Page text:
The inclusion of people with disabilities and their circle of stakeholders in the design and deployment of digital assistive technology is increasingly being recognized as important. The Do-It-Yourself Assistive Technology (DIY-AT) approach investigates methodologies and tools to support accessible making practices. In prior work, we successfully used a DIY-AT approach to develop TalkBox, an open-source directselection communication board for those with little or no functional verbal communication. In this paper, we describe a follow-up project in which we use TalkBox as a prototyping platform to facilitate co-design and co-fabrication of DIY-AT. We present results from (1) a workshop in which users with disabilities and their parents/caregivers fabricated their own TalkBoxes, and (2) a collaborative co-design session with a nonverbal child and his mother wherein the potential for TalkBox variants led to novel design decisions. We illustrate the outcome of our process by describing the multi-vocabulary variant called Hot Swappable Talk- Box, in which RFID technology is used to afford easy switching among different vocabulary sets.
|Title of host publication||Computers Helping People with Special Needs - 15th International Conference, ICCHP 2016, Proceedings|
|Editors||Christian Bühler, Klaus Miesenberger, Petr Penaz|
|Number of pages||8|
|State||Published - 2016|
|Event||15th International Conference on Computers Helping People with Special Needs, ICCHP 2016 - Linz, Austria|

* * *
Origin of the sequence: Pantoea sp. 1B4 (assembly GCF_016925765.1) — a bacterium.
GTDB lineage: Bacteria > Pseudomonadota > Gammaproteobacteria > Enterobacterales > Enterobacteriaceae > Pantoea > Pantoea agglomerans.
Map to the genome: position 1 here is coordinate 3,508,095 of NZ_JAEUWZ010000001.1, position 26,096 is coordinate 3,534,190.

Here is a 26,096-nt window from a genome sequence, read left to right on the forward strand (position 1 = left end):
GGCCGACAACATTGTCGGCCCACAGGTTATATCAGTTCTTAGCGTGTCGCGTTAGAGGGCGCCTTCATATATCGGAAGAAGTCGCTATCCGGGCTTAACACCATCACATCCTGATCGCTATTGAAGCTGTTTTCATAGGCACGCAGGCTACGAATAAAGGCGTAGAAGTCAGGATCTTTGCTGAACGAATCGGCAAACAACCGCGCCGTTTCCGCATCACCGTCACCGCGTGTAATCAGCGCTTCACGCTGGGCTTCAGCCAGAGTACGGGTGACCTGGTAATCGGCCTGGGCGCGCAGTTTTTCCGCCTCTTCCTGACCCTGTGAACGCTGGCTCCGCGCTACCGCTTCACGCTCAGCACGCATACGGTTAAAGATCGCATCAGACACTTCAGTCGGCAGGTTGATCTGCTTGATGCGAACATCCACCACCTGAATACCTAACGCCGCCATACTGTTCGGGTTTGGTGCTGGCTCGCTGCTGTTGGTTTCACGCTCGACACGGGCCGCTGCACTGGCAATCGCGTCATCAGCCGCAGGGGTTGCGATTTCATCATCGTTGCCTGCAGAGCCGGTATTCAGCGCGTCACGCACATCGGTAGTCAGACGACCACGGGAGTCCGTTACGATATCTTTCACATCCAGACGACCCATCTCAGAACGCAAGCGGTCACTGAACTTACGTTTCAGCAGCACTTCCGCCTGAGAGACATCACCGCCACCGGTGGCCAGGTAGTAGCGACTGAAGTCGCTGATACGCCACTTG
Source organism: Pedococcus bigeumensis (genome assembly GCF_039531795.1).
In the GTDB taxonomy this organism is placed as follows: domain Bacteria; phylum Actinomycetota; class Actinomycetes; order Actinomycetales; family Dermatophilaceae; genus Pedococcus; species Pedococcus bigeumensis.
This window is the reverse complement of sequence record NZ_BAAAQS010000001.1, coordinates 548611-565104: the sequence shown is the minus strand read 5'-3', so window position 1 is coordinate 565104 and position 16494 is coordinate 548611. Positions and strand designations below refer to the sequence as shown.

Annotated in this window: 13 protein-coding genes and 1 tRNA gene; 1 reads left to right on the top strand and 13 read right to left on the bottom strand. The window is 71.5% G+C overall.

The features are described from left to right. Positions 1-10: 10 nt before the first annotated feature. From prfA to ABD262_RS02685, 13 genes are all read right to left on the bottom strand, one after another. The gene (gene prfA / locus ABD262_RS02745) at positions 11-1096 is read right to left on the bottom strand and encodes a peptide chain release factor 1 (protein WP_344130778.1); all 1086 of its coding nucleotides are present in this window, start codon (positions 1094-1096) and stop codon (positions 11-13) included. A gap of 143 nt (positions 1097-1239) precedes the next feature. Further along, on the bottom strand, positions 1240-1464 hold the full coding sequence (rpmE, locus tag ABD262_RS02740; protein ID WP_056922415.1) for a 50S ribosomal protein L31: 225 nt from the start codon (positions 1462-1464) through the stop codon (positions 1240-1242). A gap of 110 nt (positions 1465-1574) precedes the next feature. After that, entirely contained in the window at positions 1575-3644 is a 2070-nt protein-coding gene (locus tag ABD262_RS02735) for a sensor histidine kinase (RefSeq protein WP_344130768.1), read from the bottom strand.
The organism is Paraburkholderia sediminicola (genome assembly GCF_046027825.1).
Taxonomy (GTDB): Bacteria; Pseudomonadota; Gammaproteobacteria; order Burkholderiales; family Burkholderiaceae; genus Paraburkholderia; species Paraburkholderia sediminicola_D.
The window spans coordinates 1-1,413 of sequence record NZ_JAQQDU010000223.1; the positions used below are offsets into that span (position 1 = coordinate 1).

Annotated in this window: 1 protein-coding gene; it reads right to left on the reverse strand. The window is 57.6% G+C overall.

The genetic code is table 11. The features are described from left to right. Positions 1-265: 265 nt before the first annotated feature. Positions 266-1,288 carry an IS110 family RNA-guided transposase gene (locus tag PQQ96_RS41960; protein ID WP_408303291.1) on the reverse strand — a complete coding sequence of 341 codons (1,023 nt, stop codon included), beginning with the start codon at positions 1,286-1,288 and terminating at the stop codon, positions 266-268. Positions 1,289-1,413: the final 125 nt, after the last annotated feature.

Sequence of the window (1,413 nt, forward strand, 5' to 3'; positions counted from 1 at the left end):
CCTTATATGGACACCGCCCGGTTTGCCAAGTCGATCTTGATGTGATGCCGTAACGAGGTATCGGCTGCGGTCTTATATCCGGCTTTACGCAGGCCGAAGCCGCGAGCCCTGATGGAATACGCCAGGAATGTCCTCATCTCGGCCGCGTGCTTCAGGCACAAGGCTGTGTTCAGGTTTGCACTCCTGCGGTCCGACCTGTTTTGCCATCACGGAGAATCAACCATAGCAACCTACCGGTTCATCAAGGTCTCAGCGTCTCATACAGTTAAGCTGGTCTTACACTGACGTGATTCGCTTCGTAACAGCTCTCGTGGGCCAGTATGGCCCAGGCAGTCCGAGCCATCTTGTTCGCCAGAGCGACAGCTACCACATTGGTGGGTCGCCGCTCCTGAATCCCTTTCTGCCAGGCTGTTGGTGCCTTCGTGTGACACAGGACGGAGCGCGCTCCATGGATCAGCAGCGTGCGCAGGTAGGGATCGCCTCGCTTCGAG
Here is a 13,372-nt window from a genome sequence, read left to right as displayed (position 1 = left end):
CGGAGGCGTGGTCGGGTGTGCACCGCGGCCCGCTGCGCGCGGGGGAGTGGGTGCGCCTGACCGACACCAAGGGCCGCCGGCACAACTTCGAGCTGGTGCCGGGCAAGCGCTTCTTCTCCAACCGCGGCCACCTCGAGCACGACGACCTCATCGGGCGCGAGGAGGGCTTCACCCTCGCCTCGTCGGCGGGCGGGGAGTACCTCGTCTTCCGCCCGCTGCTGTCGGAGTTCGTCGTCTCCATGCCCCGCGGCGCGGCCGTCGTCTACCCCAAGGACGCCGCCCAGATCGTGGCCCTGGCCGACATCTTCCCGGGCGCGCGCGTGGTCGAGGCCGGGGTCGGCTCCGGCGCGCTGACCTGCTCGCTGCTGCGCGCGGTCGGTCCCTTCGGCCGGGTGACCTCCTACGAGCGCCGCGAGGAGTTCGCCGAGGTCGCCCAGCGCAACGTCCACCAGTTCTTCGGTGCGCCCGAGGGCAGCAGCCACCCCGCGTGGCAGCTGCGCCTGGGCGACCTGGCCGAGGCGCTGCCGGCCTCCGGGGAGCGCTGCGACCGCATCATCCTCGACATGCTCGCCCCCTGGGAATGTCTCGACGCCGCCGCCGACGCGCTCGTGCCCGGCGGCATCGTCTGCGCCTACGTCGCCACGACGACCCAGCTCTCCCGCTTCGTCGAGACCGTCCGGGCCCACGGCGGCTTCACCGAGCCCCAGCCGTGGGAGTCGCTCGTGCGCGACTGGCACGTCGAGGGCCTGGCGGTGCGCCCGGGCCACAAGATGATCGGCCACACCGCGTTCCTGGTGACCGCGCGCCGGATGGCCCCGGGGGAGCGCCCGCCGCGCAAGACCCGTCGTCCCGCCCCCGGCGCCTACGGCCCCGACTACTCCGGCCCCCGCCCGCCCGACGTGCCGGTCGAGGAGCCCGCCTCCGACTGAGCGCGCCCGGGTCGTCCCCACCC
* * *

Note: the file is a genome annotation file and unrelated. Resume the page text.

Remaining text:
Duration: 13 Jul 2016 → 15 Jul 2016
|Name||Lecture Notes in Computer Science (including subseries Lecture Notes in Artificial Intelligence and Lecture Notes in Bioinformatics)|
|Conference||15th International Conference on Computers Helping People with Special Needs, ICCHP 2016|
|Period||13/07/16 → 15/07/16|
Bibliographical noteFunding Information:
In this paper, we situated our present work in our previously-reported project , in which we successfully used a DIY-AT approach to develop TalkBox, an open-source communication board for non-verbal individuals. In this follow-up work, we sought to investigate one means to include, to a greater degree, people with disabilities, as well as their teachers, parents, caregivers, and other community members, in the design and deployment of digital assistive technology. This investigation entailed the design and instantiation of the TalkMake workshop. We, along with others, recognize that efforts such as the TalkMake workshop as serving to recognize technology as a process (as opposed to an end-product), and, subsequently, to position key stakeholders within this process. The approach has been made possible, in part, by the rise in maker communities and the upswell of DIY approaches.
© Springer International Publishing Switzerland 2016.
- Assistive technology
- Communication boards
- Do-It-Yourself (DIY)
- Open-source hardware
- Participatory Design
ASJC Scopus subject areas
- Theoretical Computer Science
- Computer Science (all)